Thank you, Presiding Officer. You rightly draw attention to the founding principles of the Parliament, which are, of course, contained in the report of the consultative steering group, whose work was chaired by Henry McLeish. Section 3.5 of that report lays out the legislative process for the Parliament. As you said, Presiding Officer, there are three stages to that process: the initial consideration of the general
"Further amendments should be allowed at this stage. Standing Orders should specify tight criteria for what sort of amendments might be moved."
The Procedures Committee might like to consider whether the time has come to act upon that recommendation.
Such recommendations arose not out of thin air, but from a general concern that the process of legislation as practised at Westminster was alienating the public and giving legislation a bad name. The opportunity for committees to consider at length and in detail all the issues surrounding a bill was an important principle for the Scottish Parliament. To bring to the chamber at stage 3 a major proposal that was not considered by the Local Government Committee and on which no opportunity was given to any interested parties, whether that be the Fire Brigades Union or anybody else, to put their point of view is fundamentally wrong and counter to the founding principles as they operate in the Parliament.
"Each bill before the Parliament is, and will be, carefully scrutinised as part of the standard process."
Unfortunately, within hours of that letter being written, a major legislative issue was proposed that could not, by definition, be carefully scrutinised as part of the legislative process.
Amendment 59 proposes a major legislative change. I take no position on it in terms of the debate, although I know that my party is opposed to it. That major legislative change will go through at a crucial time during sensitive negotiations with the Fire Brigades Union with only 15 minutes of debate, as John McAllion indicated, and less than 48 hours after it was published in the business bulletin. That is not the way in which it was intended that this Parliament would legislate.
Fortuitously, the standing orders of the Scottish Parliament contain a means by which this situation can be avoided, even at this late stage. Rule 9.8.6, which we referred to earlier, allows the minister in charge of the bill to take the issue away and to have it considered by a parliamentary committee, in this case, the Local Government Committee. That means that the proposal could be passed at a later stage—although, rightly, it will be opposed—but only after it has been subjected to the sort of scrutiny that was envisaged by the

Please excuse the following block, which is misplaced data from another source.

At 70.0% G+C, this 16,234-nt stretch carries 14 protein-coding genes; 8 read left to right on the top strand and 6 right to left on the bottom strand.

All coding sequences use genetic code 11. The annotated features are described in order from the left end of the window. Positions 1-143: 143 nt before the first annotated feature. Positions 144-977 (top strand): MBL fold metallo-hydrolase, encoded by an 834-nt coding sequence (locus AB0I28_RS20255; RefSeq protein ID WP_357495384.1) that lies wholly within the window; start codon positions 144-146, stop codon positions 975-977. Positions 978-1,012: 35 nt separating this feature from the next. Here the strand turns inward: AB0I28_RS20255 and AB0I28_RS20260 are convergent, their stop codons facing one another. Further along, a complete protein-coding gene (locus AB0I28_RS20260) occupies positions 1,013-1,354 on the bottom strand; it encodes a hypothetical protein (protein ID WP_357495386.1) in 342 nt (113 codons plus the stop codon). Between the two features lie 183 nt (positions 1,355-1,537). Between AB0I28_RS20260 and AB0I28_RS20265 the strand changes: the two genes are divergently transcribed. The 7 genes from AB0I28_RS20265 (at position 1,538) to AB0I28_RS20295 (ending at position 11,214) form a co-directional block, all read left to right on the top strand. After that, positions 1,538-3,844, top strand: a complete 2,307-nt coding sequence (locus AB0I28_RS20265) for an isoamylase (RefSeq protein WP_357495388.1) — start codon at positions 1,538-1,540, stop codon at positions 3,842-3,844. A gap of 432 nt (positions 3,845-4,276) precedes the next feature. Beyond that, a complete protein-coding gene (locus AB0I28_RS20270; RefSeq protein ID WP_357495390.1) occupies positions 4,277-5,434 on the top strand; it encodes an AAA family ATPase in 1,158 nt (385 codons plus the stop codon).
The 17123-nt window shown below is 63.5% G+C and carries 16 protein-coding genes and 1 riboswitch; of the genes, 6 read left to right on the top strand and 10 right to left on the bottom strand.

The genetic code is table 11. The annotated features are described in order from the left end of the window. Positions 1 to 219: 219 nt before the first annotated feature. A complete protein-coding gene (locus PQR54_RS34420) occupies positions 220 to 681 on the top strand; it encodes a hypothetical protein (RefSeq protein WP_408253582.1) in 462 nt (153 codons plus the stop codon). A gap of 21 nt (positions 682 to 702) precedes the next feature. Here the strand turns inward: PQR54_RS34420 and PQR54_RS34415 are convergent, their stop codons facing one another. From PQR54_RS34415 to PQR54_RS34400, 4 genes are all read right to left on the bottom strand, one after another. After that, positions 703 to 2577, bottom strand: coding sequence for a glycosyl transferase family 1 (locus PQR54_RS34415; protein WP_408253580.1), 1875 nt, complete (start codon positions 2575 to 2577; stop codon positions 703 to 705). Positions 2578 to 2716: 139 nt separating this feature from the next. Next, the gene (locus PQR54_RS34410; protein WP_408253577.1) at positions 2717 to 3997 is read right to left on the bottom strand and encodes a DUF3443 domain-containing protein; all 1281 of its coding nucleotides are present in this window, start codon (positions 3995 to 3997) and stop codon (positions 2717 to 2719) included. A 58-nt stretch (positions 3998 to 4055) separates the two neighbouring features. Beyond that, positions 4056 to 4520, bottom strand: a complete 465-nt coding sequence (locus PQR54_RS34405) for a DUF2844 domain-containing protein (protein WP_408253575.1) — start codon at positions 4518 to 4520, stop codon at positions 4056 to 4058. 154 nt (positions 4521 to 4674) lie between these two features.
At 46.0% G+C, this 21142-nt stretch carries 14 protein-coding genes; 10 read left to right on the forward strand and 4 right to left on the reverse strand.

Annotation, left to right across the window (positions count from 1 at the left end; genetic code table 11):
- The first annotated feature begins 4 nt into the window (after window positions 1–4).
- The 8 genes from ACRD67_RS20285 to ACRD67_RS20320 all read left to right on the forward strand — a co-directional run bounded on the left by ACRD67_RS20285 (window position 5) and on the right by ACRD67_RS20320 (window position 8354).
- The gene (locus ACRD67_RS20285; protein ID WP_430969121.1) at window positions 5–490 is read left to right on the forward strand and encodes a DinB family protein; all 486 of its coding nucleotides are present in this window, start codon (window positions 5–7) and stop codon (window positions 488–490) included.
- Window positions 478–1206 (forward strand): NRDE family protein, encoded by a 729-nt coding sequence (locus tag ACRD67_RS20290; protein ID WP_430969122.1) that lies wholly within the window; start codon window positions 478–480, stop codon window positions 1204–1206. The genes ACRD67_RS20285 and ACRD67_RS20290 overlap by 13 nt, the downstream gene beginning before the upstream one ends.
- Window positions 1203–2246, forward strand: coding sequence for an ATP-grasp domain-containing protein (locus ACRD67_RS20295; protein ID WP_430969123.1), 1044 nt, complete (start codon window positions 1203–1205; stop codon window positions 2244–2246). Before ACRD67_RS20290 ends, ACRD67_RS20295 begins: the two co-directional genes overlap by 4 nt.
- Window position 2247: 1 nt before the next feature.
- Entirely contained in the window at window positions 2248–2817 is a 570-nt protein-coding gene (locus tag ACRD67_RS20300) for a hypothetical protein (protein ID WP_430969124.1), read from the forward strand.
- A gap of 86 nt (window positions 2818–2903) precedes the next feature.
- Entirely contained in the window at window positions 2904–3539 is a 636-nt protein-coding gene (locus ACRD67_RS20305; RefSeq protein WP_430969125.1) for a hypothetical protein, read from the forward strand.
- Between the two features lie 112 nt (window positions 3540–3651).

We have an opportunity to vote not on an issue of party politics but on an issue concerning the way in which political debate should take place in Scotland's democratic chamber. It should take place by careful consideration, democratic participation and consent. It was never intended that it would take place by diktat and fiat from an Executive that could steamroller through major legislative changes two days after publication with only 15 minutes of debate and no scrutiny whatever. That would be wrong and I urge the chamber to support the motion without notice and ensure that, while this debate can go ahead today, the minister has an opportunity to think again and give the legislative processes of the Parliament the chance to operate as they were intended to.
"That the parliament calls upon the Member in Charge of the Local Government in Scotland Bill to propose that any sections relating to section 19 of the Fire Services Act 1947 which may be agreed at Stage 3 be referred back to the Local Government Committee for further Stage 2 consideration as permitted under Rule 9.8.6."